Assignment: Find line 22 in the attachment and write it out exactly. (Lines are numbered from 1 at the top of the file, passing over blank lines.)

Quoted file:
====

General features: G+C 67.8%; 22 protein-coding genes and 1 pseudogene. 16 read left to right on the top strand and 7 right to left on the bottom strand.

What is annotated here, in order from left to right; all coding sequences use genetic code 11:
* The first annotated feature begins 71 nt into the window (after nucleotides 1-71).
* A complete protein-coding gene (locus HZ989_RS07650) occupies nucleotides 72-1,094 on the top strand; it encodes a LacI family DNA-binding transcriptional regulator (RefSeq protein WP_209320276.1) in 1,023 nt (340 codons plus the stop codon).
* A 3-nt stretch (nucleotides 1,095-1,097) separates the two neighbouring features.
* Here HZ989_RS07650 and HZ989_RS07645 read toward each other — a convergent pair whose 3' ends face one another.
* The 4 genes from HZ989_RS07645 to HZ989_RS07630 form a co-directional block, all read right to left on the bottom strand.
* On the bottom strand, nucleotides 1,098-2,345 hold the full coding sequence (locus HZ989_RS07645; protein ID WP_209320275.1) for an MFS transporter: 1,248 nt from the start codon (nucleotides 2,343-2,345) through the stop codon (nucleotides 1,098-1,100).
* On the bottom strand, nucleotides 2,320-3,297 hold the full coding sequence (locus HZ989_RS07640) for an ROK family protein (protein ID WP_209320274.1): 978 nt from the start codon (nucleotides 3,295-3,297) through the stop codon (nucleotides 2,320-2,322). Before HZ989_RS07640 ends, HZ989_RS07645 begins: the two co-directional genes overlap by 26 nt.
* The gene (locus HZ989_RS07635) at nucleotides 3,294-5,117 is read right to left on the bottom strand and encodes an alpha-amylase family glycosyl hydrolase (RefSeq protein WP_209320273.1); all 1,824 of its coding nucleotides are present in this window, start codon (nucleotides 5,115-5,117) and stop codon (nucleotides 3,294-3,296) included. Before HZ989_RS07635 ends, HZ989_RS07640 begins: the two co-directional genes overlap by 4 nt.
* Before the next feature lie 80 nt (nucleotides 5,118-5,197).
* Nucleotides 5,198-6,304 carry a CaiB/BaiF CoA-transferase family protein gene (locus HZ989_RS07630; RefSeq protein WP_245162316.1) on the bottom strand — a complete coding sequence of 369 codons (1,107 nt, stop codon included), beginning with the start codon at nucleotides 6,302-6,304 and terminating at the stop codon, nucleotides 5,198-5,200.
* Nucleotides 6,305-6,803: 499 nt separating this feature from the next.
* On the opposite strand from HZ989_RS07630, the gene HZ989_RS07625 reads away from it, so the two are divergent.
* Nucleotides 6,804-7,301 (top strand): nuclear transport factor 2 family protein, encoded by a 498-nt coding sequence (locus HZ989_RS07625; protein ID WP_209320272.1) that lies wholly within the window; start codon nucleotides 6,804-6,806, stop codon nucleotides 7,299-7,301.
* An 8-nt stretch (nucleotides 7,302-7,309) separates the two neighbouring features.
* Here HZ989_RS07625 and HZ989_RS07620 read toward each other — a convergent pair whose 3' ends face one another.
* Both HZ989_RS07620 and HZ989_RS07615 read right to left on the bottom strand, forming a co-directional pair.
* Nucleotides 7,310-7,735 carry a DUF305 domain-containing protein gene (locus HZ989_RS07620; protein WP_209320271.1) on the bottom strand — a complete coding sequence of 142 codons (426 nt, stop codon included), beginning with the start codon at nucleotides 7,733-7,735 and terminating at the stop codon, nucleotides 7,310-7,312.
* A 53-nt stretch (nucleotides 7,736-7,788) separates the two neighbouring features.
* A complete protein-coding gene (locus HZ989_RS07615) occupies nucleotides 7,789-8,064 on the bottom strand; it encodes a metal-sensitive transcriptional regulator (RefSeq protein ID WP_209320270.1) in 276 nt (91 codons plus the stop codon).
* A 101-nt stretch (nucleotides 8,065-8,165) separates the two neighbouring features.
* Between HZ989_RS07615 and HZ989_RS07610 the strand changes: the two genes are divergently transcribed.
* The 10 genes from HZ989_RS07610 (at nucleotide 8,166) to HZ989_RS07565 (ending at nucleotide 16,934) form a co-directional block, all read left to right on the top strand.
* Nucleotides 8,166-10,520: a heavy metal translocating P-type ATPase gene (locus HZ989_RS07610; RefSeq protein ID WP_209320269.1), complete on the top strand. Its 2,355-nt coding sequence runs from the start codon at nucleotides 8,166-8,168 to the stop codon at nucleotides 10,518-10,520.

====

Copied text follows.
* A 101-nt stretch (nucleotides 8,065-8,165) separates the two neighbouring features.